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Denison Leaflet Drop

I have many remembrances of that day. My classmate Prots Deal was also on that raid. The fire hose defenses are remembered distinctly. I met a girl from Denison that day named Joan Leroy and she accepted an invitation and came over for that dance and Dance Weekend. That was the last I heard of her. Possibly she met Paul Newman that night also.

Hope this helps fill in some blanks and adds to the archives.
—Peter E. Voss '52

Readings: In or Out of Focus?

I attended two events in New York City this past fall. Both focused on readings by Kenyon authors. On September 23, Professor Rutkoff and Professor Scott presented a rendering of their latest collaboration, Fly Away. James Grossman's synthesis on the book cover captures their contribution best: "[they] explain how African-American urban cultures emerged from a sequence of migrations, eventually influencing the everyday lives of a wide variety of Americans." The second event, on October 12, featured I'm Going to College—Not You, essays about the college admissions process by parents, some of whom are luminaries. Over the course of two hours, eight to ten of the essayists read condensed versions of their stories—personal accounts of confusion, angst, and triumph. All of the essayists on October 12 were white. As a former admissions officer, I found the points of view of many parents from predominantly white communities are still familiar. Having lived in New York City's melting pot for more than twenty years, I believe it is fair to say that these points of view represent a small slice of our global community.

As I flew away from the I'm Going to College event, I couldn't stop myself from wondering if I had learned anything. Having read the whole collection now, I am still not sure what the purpose is. I feel really bad for white college-ready students, who might be portrayed the way one reviewer characterized the great African-American cultural migrations, as "indistinguishable masses." Fly Away is very likely to change how people understand an important transformation in American history. I doubt Delahunty's collection will jolt parents out of their own narcissism long enough to consider their place in the world and their relationships with adolescents who are in transition, pushing the limits of countless boundaries.
—Anne Gernert Campos '75

Bankruptcy is worse!

Enjoyed your section "Which is Worse?", but I strongly disagree with Frank Top's assertion that foreclosure is worse. Foreclosure affects one asset, your house. Bankruptcy affects everything and stays on your credit report for 10 years. It also tells bankers that you walked out on a commitment, broke a trust, and you might do it again. As a result, bank policies often say not to make loans to someone who has previously declared bankruptcy. If you are lucky enough to get a loan, the interest rate is often higher, usually several times higher. If that's not bad enough, bankruptcy usually doesn't prevent foreclosure. It only delays it (with a stay). That means you might end up being both bankrupt and foreclosed! While Frank is technically correct in what he writes, the bigger picture, from someone who has been a banker and is a consultant to many banks on problem loans, is exactly the opposite. Try to sell the house even if you have to discount it, as that discount will still be less than what a foreclosure sale will yield.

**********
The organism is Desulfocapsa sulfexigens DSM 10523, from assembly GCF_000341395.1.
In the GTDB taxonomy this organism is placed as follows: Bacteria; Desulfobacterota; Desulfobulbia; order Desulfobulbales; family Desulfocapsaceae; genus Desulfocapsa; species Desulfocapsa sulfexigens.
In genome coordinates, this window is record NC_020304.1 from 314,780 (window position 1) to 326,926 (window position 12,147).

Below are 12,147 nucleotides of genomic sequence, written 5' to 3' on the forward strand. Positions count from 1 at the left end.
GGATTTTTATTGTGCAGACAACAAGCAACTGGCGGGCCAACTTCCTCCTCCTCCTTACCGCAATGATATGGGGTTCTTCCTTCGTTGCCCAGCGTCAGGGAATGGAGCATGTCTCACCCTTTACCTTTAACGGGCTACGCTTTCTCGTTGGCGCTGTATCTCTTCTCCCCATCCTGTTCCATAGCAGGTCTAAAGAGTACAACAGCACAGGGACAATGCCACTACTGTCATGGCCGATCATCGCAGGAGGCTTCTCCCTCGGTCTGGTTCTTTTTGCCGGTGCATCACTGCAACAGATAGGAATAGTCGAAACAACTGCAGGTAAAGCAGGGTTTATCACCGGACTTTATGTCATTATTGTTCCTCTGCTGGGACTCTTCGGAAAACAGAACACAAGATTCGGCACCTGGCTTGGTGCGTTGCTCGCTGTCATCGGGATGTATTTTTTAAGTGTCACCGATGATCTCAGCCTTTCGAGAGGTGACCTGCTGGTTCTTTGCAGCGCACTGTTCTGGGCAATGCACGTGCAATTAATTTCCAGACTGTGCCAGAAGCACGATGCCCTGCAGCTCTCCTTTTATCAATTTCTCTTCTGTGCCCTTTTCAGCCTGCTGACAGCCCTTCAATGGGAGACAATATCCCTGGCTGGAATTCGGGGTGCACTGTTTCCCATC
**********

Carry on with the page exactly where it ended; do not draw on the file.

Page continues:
—Robert Mitchell '78

Eyewitness to the Denison Drop

On the afternoon in question, I walked across the quad wearing my "Freshman Beanie" (there was no such thing as a First-Year Student, nor a First-Year Beanie) to a three o'clock English literature class on the third floor of Talbot Hall.

Halfway through the hour, my note-taking was interrupted by a cacophony of horn-blowing and shouting on the campus road behind Talbot. My classmates and I opened the windows. We looked down at a line of cars being blocked by rocks strewn across the road. The stones had stopped cars filled with an unruly, but joyous, group of young men shouting and chanting something. The town constable stood amidst the growing crowd, which outnumbered the invaders. The aliens leaned out of their car windows, yelling at a growing crowd of puzzled Denison students, some of whom were pointing to the sky.

Beowulf was more important than an impending riot and we had to return to that work. When class was over, so was the hubbub. I learned that the noisy mob was from Kenyon. I had not heard of that institution before, nor did I have any idea where it was located. As I walked back to the dorm, I noticed some pieces of typing paper strewn around on the ground but did not pick up or look at any of them.

A friend then told me that the interruption of my education was a reaction to the SAE fraternity's ingenious way to build suspense before announcing their big fall dance at the frat house. Since I had just pledged SAE, the furor confirmed that I had made the right choice. To arouse the curiosity of coeds, the SAE brothers had all agreed not to shave or comb their hair, and to wear grungy clothes (like blue jeans and t-shirts) instead of their usual dress shirts, knit sweaters, pleated slacks, and white buck shoes. They declared to all that they "hated women." The coeds were amused and intrigued.

Maybe everyone at the dance laughed about the Lords' aggressive intrusion, but I wouldn't know. I didn't have a date.

The Lords' invasion was the talk of Denison's campus for a day or two. I don't know of any SAEs who understood that their one week of misogyny had given birth to a Kenyon legend still echoing in the next century.

I eventually did get a date with a Denison coed. She was Jo Bennett and we have been married 58 years. We also found Kenyon on the map and have lived in Gambier for almost 45 years.
Charles E. Rice, Professor Emeritus of Psychology

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